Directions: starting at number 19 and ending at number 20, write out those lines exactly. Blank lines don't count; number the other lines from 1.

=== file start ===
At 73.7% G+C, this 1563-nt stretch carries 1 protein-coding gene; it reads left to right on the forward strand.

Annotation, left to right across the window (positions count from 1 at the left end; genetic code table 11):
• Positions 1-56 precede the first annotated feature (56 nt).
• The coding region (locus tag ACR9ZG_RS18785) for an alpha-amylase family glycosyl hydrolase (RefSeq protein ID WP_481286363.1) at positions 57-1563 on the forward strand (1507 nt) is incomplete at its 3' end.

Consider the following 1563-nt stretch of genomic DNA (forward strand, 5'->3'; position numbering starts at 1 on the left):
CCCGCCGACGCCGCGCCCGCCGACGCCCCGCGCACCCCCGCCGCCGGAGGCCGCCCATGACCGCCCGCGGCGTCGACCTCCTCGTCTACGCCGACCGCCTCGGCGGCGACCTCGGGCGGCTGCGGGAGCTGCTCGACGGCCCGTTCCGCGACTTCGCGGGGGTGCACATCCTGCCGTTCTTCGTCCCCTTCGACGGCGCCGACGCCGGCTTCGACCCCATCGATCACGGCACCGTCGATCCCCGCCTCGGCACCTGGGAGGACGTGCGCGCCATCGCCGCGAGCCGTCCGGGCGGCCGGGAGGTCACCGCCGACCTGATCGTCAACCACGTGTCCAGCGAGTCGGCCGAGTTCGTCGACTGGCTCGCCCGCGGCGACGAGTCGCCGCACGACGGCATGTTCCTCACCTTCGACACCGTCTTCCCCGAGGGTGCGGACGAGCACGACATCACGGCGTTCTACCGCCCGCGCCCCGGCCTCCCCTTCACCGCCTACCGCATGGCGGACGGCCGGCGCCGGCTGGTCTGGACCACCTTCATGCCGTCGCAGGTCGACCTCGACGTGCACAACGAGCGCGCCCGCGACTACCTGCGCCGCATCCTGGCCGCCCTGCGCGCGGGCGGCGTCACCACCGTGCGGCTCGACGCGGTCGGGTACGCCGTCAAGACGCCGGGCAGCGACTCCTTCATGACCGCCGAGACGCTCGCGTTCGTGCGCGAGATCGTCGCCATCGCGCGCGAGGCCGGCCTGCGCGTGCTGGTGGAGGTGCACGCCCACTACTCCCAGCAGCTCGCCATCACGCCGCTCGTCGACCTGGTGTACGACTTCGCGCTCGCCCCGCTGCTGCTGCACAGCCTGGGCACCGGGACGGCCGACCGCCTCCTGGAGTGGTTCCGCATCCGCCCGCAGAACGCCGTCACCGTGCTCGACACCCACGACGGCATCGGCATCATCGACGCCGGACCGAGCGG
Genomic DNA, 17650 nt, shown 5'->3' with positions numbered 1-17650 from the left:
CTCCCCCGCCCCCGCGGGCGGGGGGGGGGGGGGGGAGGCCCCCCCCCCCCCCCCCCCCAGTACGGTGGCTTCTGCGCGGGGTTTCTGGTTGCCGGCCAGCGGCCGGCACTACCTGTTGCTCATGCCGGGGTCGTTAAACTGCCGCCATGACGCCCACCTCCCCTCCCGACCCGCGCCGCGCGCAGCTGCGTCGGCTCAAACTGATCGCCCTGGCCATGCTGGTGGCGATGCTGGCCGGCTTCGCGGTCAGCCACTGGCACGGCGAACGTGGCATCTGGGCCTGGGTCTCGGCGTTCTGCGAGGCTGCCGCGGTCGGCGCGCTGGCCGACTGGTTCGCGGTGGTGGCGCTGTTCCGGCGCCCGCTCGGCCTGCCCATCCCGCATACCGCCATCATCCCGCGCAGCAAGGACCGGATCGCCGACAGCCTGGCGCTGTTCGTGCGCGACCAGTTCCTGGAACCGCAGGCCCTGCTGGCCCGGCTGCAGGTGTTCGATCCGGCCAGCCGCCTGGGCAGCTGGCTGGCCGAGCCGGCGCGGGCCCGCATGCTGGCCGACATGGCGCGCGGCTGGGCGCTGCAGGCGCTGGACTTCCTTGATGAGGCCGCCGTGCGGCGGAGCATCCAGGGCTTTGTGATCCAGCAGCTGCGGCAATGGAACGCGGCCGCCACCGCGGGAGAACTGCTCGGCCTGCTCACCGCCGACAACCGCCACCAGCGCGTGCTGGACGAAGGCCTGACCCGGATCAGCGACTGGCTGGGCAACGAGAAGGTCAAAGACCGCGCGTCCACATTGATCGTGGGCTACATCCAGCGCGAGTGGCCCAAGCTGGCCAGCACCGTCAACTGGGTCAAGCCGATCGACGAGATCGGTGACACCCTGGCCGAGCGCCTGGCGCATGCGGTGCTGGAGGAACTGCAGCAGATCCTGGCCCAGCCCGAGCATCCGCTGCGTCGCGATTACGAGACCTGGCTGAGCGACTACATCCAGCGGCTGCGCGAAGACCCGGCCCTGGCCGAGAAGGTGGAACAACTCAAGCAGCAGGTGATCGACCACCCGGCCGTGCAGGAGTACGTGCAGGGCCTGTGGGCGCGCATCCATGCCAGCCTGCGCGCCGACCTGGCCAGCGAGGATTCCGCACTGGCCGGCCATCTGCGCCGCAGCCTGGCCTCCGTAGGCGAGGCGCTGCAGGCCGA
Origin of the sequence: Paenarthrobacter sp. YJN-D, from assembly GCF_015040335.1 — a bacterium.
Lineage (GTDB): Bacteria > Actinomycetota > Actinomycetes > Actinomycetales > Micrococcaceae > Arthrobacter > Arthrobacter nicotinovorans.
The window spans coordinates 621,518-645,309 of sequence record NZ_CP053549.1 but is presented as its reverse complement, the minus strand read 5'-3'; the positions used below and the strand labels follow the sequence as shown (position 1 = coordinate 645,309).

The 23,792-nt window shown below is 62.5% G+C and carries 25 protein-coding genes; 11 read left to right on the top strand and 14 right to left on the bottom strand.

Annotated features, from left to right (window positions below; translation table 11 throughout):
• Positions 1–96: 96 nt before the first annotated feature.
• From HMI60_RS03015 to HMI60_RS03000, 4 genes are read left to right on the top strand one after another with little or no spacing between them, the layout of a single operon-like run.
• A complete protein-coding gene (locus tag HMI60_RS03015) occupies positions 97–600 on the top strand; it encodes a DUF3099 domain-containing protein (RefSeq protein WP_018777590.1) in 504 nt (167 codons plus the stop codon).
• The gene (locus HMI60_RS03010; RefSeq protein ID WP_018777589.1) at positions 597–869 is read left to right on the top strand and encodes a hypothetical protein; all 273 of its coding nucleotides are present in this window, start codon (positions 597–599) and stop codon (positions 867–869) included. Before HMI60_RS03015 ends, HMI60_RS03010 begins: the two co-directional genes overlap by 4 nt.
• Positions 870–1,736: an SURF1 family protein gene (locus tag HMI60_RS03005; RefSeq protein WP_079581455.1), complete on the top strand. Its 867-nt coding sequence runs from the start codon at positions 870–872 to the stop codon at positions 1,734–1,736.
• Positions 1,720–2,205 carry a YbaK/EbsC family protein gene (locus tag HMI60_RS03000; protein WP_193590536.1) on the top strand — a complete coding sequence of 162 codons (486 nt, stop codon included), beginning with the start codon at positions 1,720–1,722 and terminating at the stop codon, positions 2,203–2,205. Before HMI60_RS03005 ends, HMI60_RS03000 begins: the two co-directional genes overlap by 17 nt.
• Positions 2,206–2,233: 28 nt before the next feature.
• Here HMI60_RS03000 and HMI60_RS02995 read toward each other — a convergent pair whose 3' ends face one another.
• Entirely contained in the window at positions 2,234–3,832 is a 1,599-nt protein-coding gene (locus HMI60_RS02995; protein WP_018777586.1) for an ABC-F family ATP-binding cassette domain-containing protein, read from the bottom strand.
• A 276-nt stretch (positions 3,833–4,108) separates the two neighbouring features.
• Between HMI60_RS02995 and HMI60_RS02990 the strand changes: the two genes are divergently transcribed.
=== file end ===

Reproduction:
• Positions 1,720–2,205 carry a YbaK/EbsC family protein gene (locus tag HMI60_RS03000; protein WP_193590536.1) on the top strand — a complete coding sequence of 162 codons (486 nt, stop codon included), beginning with the start codon at positions 1,720–1,722 and terminating at the stop codon, positions 2,203–2,205. Before HMI60_RS03005 ends, HMI60_RS03000 begins: the two co-directional genes overlap by 17 nt.
• Positions 2,206–2,233: 28 nt before the next feature.